Ascolani and a friend had stopped for coffee and were drawing up plans for the rest of their trek when the earth started shaking.
"Right when the coffee got served, the grounds started moving. It didn't just move a little bit. It started rolling moving, up and down, side to side," Ascolani said. "You could see lots of rocks falling in our direction. And people started turning tables over and hiding underneath tables. These rocks were coming down. It was a complete landslide."
PHOTOS: Corey Ascolani
Ascolani and others took shelter behind two huge rocks that formed a cave, he said. When it was over, the trails were blocked and they were trapped. The group of international travelers used a satellite phone to send messages to several embassies for help.
"The Americans rescued us, which was quite lucky because they took the whole group, which we were concerned about," he said.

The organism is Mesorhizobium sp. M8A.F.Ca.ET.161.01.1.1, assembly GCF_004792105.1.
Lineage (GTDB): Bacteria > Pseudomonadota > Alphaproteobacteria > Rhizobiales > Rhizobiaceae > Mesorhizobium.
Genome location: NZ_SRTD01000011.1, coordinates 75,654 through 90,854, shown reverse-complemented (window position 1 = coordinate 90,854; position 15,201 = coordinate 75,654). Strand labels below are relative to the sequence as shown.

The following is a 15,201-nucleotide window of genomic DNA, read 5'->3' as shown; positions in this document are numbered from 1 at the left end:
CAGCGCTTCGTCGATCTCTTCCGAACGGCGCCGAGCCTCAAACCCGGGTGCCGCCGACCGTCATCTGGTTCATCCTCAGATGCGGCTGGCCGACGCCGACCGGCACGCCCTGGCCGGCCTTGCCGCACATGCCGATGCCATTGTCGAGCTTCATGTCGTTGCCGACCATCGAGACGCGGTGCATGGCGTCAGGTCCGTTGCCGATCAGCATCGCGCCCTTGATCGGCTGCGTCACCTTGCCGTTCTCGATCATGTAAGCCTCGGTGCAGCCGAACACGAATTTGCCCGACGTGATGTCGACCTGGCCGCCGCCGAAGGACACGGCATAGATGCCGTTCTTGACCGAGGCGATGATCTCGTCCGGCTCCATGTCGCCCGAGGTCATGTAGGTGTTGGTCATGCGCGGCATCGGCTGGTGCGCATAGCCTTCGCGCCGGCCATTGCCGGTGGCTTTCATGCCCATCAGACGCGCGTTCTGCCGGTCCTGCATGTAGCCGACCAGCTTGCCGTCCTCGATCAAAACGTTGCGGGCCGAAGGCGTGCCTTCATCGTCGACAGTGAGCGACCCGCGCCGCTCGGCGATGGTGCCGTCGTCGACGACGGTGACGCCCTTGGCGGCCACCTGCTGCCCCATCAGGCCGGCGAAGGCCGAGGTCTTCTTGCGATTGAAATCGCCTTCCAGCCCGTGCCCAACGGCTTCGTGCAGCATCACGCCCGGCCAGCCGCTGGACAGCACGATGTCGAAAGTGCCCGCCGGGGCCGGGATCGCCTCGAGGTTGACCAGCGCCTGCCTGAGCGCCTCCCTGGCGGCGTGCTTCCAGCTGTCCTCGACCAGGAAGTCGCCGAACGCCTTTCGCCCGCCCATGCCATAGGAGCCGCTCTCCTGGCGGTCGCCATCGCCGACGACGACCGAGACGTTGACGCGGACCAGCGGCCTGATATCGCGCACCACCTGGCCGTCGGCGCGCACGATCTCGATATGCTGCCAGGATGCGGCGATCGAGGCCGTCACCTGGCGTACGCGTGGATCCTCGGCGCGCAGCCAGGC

Ascolani also used the satellite phone to reach his family in the suburbs.
"We didn't know anything for the first 48 hours or more. We didn't know where he was. We had to do a timeline to figure out exactly where he could be," brother Damon Ascolani said.
Ascolani will spend a few days at the US Embassy in Kathmandu before deciding his next step. His family in the southwest suburbs was relieved to hear his voice and see the video.